According to the U.S. Government's National Center for Health Statistics, women had a higher rate of total knee replacement than men. In 2010, total knee replacement was the most frequently performed inpatient procedure on adults 45 and older. The mean age for having a total knee replacement was is getting younger, from 68.9 years old in 2000 to 66.2 in 2010.
Total knee replacement is reserved for the patient who has not benefited from conservative treatments and whose quality of life is suffering due to the debilitation caused by knee pain. Examples include those experiencing pain at night and those who cannot perform their normal, everyday activities.
Typically knee replacement is reserved for those who are over 60 years of age who are in relatively good health. That's because the lifespan of an artificial joint is estimated to last 15 to 20 years. The goal is to have the artificial joint outlive the person.
Many times that is simply not possible because more people can benefit from joint replacement while in their 40s and 50s. This ultimately can require a complex revision surgery when the person is in their 60s or 70s when other health issues may be a complicating factor to a second surgery and a longer recovery.
Active knee replacement candidates will find it comforting to know that they will be able to resume some athletics following surgery such as golf, swimming, and walking. Some knee replacement recipients have even continued to play tennis and snow ski. Unfortunately, a knee prosthesis is not quite as effective as a healthy, natural knee, however it will be a great improvement over the preoperative pain and discomfort.
As mentioned before, to receive knee replacement surgery, you must be a good candidate. If not, surgery could prove counterproductive.
For some, knee replacement surgery is not in their best interest. Those who are too young (except for those who suffer from severe rheumatoid arthritis) should consider other types of treatment for knee pain, since after 15 or 20 years, the prosthesis will need to be replaced.
Unfortunately, the bone will need to be cut short to make room for a new prosthesis, and function and mobility is likely to be damaged during the second operation.
Those who are overweight are not good candidates, as the prosthesis (just as the natural knee) is designed to carry a weight in proportion to the person's body. Too much weight on the prosthesis can cause it to be damaged, and subsequent knee surgeries will be necessary. Those with cardiovascular problems and terminal illnesses are also not good candidates, as the surgery may be too much for the body to handle. Also, those with poor skin coverage over the knee are not good candidates, as surgery could impair movement of the knee.
During knee replacement surgery, you will be under general anesthesia meaning you will be asleep and without pain during the entire procedure, which usually lasts a few hours.
The knee is opened up and the kneecap is moved out of the way. Doctors then, shave off the bottom of the femur and the top of the tibia and fibula bones. The prosthesis is then glued to the bones with special, surgical cement. The knee is then sutured back together and drainage tubes are used to prevent clogging.
Usually, a hospital stay for knee replacement surgery lasts between four and five days. During your time at the hospital, your leg will be attached to a device called Continual Passive Movement (CPM), which will move your knee to prevent stiffness. After the hospital stay, the patient will probably require the aid of a walker for a few days before putting full weight on the leg. Overall, full recovery can take anywhere from two months to one year although dramatic improvements should be seen sooner than that.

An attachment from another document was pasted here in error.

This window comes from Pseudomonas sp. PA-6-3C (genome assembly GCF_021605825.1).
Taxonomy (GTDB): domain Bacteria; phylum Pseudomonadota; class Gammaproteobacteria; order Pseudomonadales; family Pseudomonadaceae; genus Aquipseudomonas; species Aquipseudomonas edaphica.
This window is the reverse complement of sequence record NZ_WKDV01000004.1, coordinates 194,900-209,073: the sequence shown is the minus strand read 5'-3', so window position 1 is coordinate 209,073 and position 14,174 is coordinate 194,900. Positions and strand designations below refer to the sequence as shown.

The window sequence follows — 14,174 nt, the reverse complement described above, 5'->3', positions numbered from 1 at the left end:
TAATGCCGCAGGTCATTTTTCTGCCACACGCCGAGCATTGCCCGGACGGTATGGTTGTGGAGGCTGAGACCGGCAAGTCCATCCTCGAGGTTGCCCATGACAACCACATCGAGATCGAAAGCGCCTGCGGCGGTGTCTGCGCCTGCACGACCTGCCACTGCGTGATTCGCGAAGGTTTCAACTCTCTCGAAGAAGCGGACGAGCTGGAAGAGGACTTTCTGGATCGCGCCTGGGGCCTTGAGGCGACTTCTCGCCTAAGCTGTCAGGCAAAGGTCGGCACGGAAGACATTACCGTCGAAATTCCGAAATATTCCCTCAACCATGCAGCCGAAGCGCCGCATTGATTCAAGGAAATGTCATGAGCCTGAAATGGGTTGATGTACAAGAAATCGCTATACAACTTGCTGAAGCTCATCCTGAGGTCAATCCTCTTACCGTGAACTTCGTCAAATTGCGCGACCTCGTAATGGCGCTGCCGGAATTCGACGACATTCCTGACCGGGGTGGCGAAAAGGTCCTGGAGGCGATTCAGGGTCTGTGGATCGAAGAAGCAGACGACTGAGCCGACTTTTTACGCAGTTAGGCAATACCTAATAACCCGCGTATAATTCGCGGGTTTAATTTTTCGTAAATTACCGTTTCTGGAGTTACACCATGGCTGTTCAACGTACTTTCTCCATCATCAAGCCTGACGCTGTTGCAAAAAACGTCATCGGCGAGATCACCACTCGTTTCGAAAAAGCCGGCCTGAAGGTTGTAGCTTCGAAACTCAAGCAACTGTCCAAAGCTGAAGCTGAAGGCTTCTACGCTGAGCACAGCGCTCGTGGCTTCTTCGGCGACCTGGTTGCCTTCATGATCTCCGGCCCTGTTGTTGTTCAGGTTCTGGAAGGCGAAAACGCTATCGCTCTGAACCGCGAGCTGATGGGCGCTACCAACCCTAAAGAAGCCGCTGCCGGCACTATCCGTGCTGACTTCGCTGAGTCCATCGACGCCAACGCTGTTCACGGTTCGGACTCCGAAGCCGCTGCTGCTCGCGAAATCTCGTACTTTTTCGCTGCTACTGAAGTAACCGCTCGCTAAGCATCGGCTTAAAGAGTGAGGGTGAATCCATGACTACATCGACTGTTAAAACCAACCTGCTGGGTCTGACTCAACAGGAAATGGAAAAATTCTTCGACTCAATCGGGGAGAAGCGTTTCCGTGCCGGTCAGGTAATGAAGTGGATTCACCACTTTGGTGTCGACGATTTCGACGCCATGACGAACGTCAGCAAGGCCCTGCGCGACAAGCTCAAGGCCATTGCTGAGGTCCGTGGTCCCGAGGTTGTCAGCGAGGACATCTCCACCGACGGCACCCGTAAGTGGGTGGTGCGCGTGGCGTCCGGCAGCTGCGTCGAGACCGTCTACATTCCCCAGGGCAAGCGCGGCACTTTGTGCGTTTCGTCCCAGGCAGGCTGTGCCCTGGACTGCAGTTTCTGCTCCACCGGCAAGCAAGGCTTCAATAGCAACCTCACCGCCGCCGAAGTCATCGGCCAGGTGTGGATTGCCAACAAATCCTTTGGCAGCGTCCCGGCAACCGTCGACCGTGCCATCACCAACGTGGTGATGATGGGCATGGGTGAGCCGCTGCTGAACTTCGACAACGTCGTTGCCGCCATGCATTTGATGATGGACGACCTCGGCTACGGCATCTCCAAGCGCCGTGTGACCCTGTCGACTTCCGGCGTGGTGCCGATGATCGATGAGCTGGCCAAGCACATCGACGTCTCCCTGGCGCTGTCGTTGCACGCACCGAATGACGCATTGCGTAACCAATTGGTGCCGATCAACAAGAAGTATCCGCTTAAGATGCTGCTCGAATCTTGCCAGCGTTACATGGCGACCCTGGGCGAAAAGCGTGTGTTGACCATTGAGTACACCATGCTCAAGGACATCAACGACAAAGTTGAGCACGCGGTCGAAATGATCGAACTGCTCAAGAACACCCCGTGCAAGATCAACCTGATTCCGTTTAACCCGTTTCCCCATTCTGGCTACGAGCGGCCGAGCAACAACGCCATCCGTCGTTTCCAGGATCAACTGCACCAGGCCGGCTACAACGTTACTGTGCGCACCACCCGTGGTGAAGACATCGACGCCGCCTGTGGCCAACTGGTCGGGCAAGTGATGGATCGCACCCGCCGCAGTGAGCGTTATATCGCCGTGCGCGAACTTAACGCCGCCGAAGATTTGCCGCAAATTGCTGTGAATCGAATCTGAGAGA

The Zimmer ROSA Robotic Surgery System enhances the accuracy and safety of joint replacement surgery.
The ROSA Robotic System enables orthopedic surgeon in performing joint replacement surgeries as in hip and knee joint replacement. The ROSA robotics system uses 3-dimensional intraoperative software that enables the orthopedic surgeon to map out the joint replacement surgery with greater precision and install the artificial joint with much greater accuracy than the human eye.
The new robotic surgery systems provide the surgeon the power of the computer to precisely shape the joint space and place the artificial joint implant into the ideal position during surgery. The robotic technology not only improves the outcomes from joint replacement but also reduces the amount of time the patient is under anesthesia or imaging because the joint replacement surgery goes faster.
Mapping out the surgery in advance speeds the surgery the next day, as the robotic arms are preset precisely to a quarter of a millimeter that then enable the surgeon to more precisely install the artificial joint for the ideal fit. The ROSA knee robotic system also controls the speed at which surgical screws or plates are installed creating the ideal speed of rotation.
The ROSA robot was initially used in brain surgeries. The ROSA systems was later approved for surgery in the U.S. As of 2016, China had 11 ROSA systems in use. Hospitals in Germany, France, Spain and the US began installing the systems as they saw a huge patient benefit in the area of spine surgery. Hospitals in the United States began installing robotics into the operating room at the request of surgeons wanting the most advanced technology for their patients.
While using robotic technology requires extensive training, the benefits for the patient are huge as surgery goes much faster. This means that the patient is spending less time under anesthesia and less time under fluoroscopy. The ROSA robotic surgery system also often enables the orthopedic surgeon to operate through a smaller incision so the patient has less blood loss, less tissue disruption and less pain as they go through rehab and therapy. Some patients with robotic surgery go home later the same day rather than spending days in the hospital. Consequently, these patients are typically back to activity much faster than with traditional joint replacement surgery.